We are pushed – and often push those around us – into supporting the mission of one of two political parties as if either one would bring salvation to the nation.  But God’s mission is not going to be accomplished by either political party, nor advanced by our investment of ourselves in getting any political party into power.  At best, we can try with our voting to promote the conditions that will least hinder God’s mission.  God’s mission is advanced and accomplished through God’s people, the one, holy, catholic and apostolic Church.  Acts gives us a picture of the Church as a powerful, energetic, effective, ever-expanding body that is both the result of God’s mission and the vehicle for God’s ongoing mission.  It challenges us to stop waiting for the secular systems around us to accomplish the good we long to see and to become ever more completely that powerful, energetic, effective, ever-expanding body through which God accomplishes that good.  It calls us to stop sidelining ourselves as the Church, politely lobbying the secular powers to do what is right, and to take over the doing of what is right as we respond with our full investment of ourselves and our resources to the Holy Spirit’s direction and visions for us.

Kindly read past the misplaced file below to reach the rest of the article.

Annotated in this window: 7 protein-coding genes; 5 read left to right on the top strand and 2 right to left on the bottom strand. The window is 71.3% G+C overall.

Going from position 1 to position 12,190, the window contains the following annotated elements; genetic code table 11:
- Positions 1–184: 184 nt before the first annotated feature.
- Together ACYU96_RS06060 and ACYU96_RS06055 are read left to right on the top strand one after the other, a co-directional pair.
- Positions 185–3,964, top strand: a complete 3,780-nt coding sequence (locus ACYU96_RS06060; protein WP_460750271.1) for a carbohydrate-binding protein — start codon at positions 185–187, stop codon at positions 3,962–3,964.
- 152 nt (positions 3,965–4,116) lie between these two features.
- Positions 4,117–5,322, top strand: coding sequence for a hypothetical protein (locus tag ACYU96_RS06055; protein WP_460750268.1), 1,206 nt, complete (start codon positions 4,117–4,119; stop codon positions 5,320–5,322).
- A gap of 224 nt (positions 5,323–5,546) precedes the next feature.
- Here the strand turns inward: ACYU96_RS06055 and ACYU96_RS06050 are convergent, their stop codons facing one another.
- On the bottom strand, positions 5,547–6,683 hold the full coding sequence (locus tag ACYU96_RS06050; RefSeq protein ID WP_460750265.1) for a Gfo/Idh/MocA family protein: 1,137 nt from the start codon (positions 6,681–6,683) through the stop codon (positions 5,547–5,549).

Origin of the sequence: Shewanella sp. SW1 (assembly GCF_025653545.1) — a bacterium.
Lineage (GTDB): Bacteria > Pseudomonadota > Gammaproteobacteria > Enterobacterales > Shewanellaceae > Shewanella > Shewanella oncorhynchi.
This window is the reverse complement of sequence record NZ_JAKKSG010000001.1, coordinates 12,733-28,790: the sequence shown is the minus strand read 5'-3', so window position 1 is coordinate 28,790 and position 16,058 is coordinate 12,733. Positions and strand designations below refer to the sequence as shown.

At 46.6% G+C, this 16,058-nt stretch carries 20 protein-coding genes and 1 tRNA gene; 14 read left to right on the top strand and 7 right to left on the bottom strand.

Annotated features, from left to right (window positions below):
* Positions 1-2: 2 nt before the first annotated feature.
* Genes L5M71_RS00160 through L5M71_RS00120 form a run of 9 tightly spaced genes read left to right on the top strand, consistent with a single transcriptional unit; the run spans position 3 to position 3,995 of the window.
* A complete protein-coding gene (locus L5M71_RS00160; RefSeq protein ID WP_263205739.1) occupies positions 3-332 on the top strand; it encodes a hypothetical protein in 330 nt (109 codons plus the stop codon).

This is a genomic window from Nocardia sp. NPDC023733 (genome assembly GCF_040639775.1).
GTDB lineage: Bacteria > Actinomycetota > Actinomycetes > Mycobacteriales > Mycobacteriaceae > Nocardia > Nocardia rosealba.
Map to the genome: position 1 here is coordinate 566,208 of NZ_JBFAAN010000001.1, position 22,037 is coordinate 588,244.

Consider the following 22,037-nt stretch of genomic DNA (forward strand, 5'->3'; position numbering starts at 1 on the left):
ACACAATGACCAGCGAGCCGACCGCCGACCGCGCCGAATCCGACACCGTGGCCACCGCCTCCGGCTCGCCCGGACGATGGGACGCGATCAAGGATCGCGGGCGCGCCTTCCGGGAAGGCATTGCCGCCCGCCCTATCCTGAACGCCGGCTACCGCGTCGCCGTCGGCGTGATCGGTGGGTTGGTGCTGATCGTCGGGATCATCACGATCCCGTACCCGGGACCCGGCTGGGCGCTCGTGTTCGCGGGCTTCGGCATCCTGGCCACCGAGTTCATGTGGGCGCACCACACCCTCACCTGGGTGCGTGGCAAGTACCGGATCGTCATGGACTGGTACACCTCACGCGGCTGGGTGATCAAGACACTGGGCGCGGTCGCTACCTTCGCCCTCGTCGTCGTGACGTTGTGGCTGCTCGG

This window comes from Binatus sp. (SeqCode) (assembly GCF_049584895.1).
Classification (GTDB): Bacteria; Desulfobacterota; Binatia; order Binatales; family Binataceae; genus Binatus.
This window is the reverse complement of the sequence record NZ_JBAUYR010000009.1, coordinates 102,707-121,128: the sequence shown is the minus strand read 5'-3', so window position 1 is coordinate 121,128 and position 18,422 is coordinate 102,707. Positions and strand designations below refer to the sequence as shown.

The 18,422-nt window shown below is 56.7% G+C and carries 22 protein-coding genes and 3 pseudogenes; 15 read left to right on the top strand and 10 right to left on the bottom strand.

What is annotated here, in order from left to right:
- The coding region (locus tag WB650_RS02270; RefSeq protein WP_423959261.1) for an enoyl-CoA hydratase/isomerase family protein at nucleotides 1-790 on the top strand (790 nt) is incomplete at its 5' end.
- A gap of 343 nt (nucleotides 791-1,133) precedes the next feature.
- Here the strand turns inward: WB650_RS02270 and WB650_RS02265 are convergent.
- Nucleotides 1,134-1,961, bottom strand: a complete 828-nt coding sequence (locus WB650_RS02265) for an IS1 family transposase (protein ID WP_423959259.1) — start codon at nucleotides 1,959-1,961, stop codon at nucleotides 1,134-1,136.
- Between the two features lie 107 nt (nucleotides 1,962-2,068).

What we read of the story of God’s mission in Acts is just the beginning.  Think for just a moment about how that story has expanded – how that mission’s reach has expanded – across the centuries and across the continents to arrive at the point where we have been incorporated into that story along with our sisters and brothers ransomed, by this point indeed, from every nation, language, tribe, and people group.  Just as Acts was a sequel to Luke’s Gospel, there is a grand sequel to Acts – any good account of the history of the Church’s mission, preferably one that gives lavish attention to the work of the Holy Spirit throughout the majority world rather than one that supplies merely the “Church History” component of a Western Civilizations class.  Granted this is a story in which rulers and colonizers and venial people have coopted the Church’s mission for their own ends – and thus a story full of poignant warnings to help us become more vigilant in this regard now – but it is also a story in which the Holy Spirit has broken loose from those ends to reassert God’s mission again and again.